Georgia to push ahead with foreign agent bill despite 'misled' protesters, PM says

Georgian Prime Minister Kobakhidze visits Berlin

TBILISI (Reuters) - Georgian Prime Minister Irakli Kobakhidze said on Friday that the government would push ahead with the bill on "foreign agents" despite opposition from what he cast as "misled" youngsters who feel resentment towards Russia.

The legislation, which would require organisations receiving more than 20% of their funding from abroad to register as agents of foreign influence, has sparked street protests in Georgia by those who see it as authoritarian and Russian-inspired.

Georgia's envoy to France resigned in protest over the bill on Thursday, becoming the first senior official to do so.

The government says the law - which has been heavily criticized by the European Union and the United States - is needed in order to ensure that foreign funding of NGOs is transparent. Lawmakers are expected to begin debate on a third and final reading of the bill on Monday.

In an open letter addressed to the "sincere young people" of Georgia and published to his Facebook page, Kobakhidze suggested that the bill's protesters feel "obligated to harbour resentment towards all things Russian" and "mistakenly believe" that the Georgian draft is akin to similar legislation in Russia that has been used to crack down on dissent.

"We will heed the wishes of over 60 percent of the Georgian voters who firmly and thoughtfully support transparency and, by extension, envision a peaceful future for Georgia," Kobakhidze said.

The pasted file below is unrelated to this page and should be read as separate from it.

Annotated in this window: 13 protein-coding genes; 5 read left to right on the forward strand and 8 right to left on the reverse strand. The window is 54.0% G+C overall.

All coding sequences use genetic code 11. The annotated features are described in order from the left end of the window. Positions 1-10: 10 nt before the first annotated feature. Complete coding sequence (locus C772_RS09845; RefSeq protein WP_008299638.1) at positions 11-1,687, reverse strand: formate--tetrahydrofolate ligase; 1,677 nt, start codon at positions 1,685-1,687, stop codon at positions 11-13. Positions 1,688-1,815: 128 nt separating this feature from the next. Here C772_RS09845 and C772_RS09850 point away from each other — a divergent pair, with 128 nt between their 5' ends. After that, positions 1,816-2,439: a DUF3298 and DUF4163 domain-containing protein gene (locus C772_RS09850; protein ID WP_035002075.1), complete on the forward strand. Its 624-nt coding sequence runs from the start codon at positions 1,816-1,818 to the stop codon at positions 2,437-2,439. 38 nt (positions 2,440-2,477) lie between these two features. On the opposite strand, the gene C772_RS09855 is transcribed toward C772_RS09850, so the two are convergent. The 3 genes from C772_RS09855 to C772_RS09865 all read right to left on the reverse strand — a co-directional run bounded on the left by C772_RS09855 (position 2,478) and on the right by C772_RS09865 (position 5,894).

"Their collective wisdom and discernment reflect the aspirations of the majority and will guide our actions accordingly," he said.

Bidzina Ivanishvili, the founder of the ruling Georgian Dream party, has said the law is necessary to stop the West trying to use Georgian as "cannon fodder" in a confrontation with Russia.

The Kremlin has denied any association with the Georgian bill.

Georgia has come under criticism from Western countries over its treatment of protesters at near-nightly rallies over the past month, where police have deployed water cannon, tear gas and stun grenades to disperse crowds.

Three members of Georgian opposition parties were violently attacked by groups of unidentified men overnight, Georgian media reported on Friday.

"We are aware of increased reports of harassment and physical assault of civil society and opposition activists and journalists. We condemn this and we call for a full independent and timely investigation", U.S. State Department spokesman Matthew Miller said on Thursday.

(Reporting and writing by Lucy Papachristou; editing by Guy Faulconbridge)